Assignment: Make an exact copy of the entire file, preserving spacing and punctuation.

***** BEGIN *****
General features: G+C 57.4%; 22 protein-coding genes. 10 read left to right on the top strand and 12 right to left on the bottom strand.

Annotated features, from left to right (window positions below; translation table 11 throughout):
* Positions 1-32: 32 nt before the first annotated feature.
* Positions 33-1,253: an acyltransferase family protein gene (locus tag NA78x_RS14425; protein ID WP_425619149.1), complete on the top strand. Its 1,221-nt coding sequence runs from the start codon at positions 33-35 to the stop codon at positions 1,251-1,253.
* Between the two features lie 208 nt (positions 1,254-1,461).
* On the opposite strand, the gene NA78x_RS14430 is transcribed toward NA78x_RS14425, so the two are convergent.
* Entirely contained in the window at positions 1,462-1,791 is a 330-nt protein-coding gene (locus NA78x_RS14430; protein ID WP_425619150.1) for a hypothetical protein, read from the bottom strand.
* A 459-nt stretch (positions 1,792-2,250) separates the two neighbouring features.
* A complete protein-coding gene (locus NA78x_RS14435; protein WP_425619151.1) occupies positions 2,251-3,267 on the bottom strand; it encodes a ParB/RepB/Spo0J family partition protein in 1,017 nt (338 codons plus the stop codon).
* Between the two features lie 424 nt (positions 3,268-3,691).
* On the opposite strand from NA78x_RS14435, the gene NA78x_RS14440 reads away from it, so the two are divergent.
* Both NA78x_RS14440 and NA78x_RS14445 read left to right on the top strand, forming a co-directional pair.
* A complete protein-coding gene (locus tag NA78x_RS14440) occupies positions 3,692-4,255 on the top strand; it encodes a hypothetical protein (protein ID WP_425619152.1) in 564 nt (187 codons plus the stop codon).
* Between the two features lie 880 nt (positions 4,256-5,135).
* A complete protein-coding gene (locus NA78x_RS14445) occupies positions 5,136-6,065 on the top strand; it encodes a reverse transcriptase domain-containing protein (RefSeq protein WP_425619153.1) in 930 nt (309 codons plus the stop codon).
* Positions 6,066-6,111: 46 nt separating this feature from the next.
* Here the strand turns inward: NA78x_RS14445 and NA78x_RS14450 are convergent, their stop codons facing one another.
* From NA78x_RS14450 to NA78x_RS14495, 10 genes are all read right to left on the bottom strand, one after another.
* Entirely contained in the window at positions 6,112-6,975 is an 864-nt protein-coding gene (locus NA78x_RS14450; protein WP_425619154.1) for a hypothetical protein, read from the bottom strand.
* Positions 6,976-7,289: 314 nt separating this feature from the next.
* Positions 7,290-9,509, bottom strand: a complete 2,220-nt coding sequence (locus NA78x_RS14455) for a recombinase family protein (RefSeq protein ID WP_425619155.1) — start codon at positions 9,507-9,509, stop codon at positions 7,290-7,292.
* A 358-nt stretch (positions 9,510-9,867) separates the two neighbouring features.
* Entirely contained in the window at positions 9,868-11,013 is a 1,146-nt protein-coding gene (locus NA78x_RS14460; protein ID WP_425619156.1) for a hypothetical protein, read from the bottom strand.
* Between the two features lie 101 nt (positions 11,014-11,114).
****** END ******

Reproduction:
General features: G+C 57.4%; 22 protein-coding genes. 10 read left to right on the top strand and 12 right to left on the bottom strand.

Annotated features, from left to right (window positions below; translation table 11 throughout):
* Positions 1-32: 32 nt before the first annotated feature.
* Positions 33-1,253: an acyltransferase family protein gene (locus tag NA78x_RS14425; protein ID WP_425619149.1), complete on the top strand. Its 1,221-nt coding sequence runs from the start codon at positions 33-35 to the stop codon at positions 1,251-1,253.
* Between the two features lie 208 nt (positions 1,254-1,461).
* On the opposite strand, the gene NA78x_RS14430 is transcribed toward NA78x_RS14425, so the two are convergent.
* Entirely contained in the window at positions 1,462-1,791 is a 330-nt protein-coding gene (locus NA78x_RS14430; protein ID WP_425619150.1) for a hypothetical protein, read from the bottom strand.
* A 459-nt stretch (positions 1,792-2,250) separates the two neighbouring features.
* A complete protein-coding gene (locus NA78x_RS14435; protein WP_425619151.1) occupies positions 2,251-3,267 on the bottom strand; it encodes a ParB/RepB/Spo0J family partition protein in 1,017 nt (338 codons plus the stop codon).
* Between the two features lie 424 nt (positions 3,268-3,691).
* On the opposite strand from NA78x_RS14435, the gene NA78x_RS14440 reads away from it, so the two are divergent.
* Both NA78x_RS14440 and NA78x_RS14445 read left to right on the top strand, forming a co-directional pair.
* A complete protein-coding gene (locus tag NA78x_RS14440) occupies positions 3,692-4,255 on the top strand; it encodes a hypothetical protein (protein ID WP_425619152.1) in 564 nt (187 codons plus the stop codon).
* Between the two features lie 880 nt (positions 4,256-5,135).
* A complete protein-coding gene (locus NA78x_RS14445) occupies positions 5,136-6,065 on the top strand; it encodes a reverse transcriptase domain-containing protein (RefSeq protein WP_425619153.1) in 930 nt (309 codons plus the stop codon).
* Positions 6,066-6,111: 46 nt separating this feature from the next.
* Here the strand turns inward: NA78x_RS14445 and NA78x_RS14450 are convergent, their stop codons facing one another.
* From NA78x_RS14450 to NA78x_RS14495, 10 genes are all read right to left on the bottom strand, one after another.
* Entirely contained in the window at positions 6,112-6,975 is an 864-nt protein-coding gene (locus NA78x_RS14450; protein WP_425619154.1) for a hypothetical protein, read from the bottom strand.
* Positions 6,976-7,289: 314 nt separating this feature from the next.
* Positions 7,290-9,509, bottom strand: a complete 2,220-nt coding sequence (locus NA78x_RS14455) for a recombinase family protein (RefSeq protein ID WP_425619155.1) — start codon at positions 9,507-9,509, stop codon at positions 7,290-7,292.
* A 358-nt stretch (positions 9,510-9,867) separates the two neighbouring features.
* Entirely contained in the window at positions 9,868-11,013 is a 1,146-nt protein-coding gene (locus NA78x_RS14460; protein ID WP_425619156.1) for a hypothetical protein, read from the bottom strand.
* Between the two features lie 101 nt (positions 11,014-11,114).